How can Catholics say that Anglican orders are invalid when the Anglican Bishop of Liverpool was welcomed by the Catholic Archbishop and Lord Mayor, and when the latter at the civic reception said "In Liverpool the new Bishop would find many avenues for his activities. . . ." 2—(R. H., Liverpool.) When a new Emperor ascends the throne of Japan, 'other sovereigns send him congratulations. The Emperor of Japan claims descent from the SunGod. Do the courtesies of the other sovereigns imply admission of this claim? Catholic doctrine is so clear that it should be evident that our cordiality to non-Catholic religious leaders does not imply any change in it. The validity of Anglican orders is not relevant, as a non-Catholic religious leader is equally so whether he happens to have valid Christian orders or not. The Lord Mayor's use or the word " bishop" is consistent with rejection of Anglican orders: it is the official title of an Anglican bishop, and is correctly used by Catholics without implying the possession of the priestly powers instituted by Christ, just as a materialist would call any bishop a " bishop " without any thought of admitting even the possibility of such powers.
Is in not the duty of married people to " increase and multiply " ? (J. M.)
Yes, but this does not mean that married people are in duty bound to have the maximum possible number of children. There may be good and weighty reasons which justify a certain limitation in the size of one's family, (hough, of course, this may not be achieved by immoral means. It would be wrong, however, to suppose that every small family or childless marriage is the result of deliberate resttiction. Children arc nee, as it were, irritable; they are still a blessing on marriage that God has not yielded entirety to man's control, and many a couple that is childless and a family that is small would not willingly be so.
TWO GOOD NAZIS
Ste,---At a time when the mentioning of " good Germans " draws storms of protest it must seem very daring to talk of " good Nazis." But the fact is that I have known two. Yoa could not help getting to know Nazis in a country which was invaded and partly infested with them. If I happened to have experiences with very bad ones, I might not be alive now to tell the tale. The fact is that among the many I came across were two men who —personally gentle, sensitive and helpful, one of them of more than average intelligence—proressed a faith of terror, cruelty and despair. Why do 1 want to mention this ? Not to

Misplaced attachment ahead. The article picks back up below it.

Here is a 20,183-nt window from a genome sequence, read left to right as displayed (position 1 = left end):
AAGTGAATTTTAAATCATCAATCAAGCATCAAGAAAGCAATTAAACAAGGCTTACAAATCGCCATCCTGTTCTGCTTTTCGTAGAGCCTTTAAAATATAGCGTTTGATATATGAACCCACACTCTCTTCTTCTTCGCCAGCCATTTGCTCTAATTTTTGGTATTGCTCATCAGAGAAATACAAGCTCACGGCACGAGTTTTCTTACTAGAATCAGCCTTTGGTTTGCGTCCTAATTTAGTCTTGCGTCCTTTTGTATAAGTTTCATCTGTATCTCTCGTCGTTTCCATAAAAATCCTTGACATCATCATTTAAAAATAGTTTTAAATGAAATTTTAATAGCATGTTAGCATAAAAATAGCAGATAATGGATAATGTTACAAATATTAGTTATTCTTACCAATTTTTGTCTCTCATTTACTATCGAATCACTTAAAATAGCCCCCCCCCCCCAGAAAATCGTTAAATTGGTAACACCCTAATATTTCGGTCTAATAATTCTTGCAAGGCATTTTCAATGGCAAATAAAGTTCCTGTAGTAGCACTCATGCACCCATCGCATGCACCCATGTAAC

ask for favours for such men 1 Them might not be so many of them and they certainly would not care for a gentle treatment from their enemies.
only want to point out that ICeducation is not such a simple problem. Making German school children recite daily or weekly some sort of international creed Will not solve it. ant convinced that the right approach to it will just keep the middle between merely sentimental patronising and the regime of bleak rear.
By merely sentimental fraternisation I mean fraternisation which is not prepared to pay the full price.
(Refugee from Austria.)
THE ESTABLISHED CHURCH
Ste.—Mr. Mortimer hay put the case for the Supremacy of Parliament better than I could ; but I did not, as he suggests, " imagine (any) conflict " between King and Prelate ! As I sec it, the latter is merely the nominee of the Crown, which for four centuries has stolen, or tiled to steal, by thc instrumentality of Parliament, a purely Papal prerogative. Henry did bludgeon his bishops. except St. John Fisher. into a stunned acquiesceece; but they were fully awake when crafty Cecil. by sheer trickery. secured a Parliamentary majority of the " infallible three " for Elizabeth's re-enacted supremacy " of the realm, as well in all spiritual or ecclesiastical things or causes as temporal," and the Bench of Bishops then faced deprivation, exile, and prison, rather than betray anew their sacred trust.
The " continuity theory " has been, of course, quite demolished by modem non-Catholic historians, the latest of whom, Sir Wm, Holdsworth, 0.M., K.C., died only last January. In Vol. I of his great History of English Law he exposed the brazen way in which the Tudor Statutes " manufacture history upon an unprecedented scale. . The Tudor settlement of the relations or Church and State was a characteristically skilful instance of the Tudor genius for cleating a modern institution with a medieval form." After showing how " a good statutory root of title " was formed " to create the illusion that the new Anglican Church was indeed the same institution as the medieval
Church." be says " the historical worthlessness of Henry's theory was finally demonstrated by the greatest historian of this ceettny, a consummate lawyer and a dissenter from the Anglican as well as flom other Churches." —Professor Maitland.
J. G. BADGER.
Glade Nook, Marlow,
THE VINCENT McNABB VARIETY
S111,—Here is an idea for a memorial to Fr. Vincent McNabb:
Let some Catholic farmer or agricultural expert produce a new brand of fruit or vegetable and name it after Er. McNabb.
Would it not be rather appropriate if, eating a nice juicy apple, crime pon(lewd that it was called a " Vincent NcNabb "?
13, Brutasehe Terrace, Street, Somerset,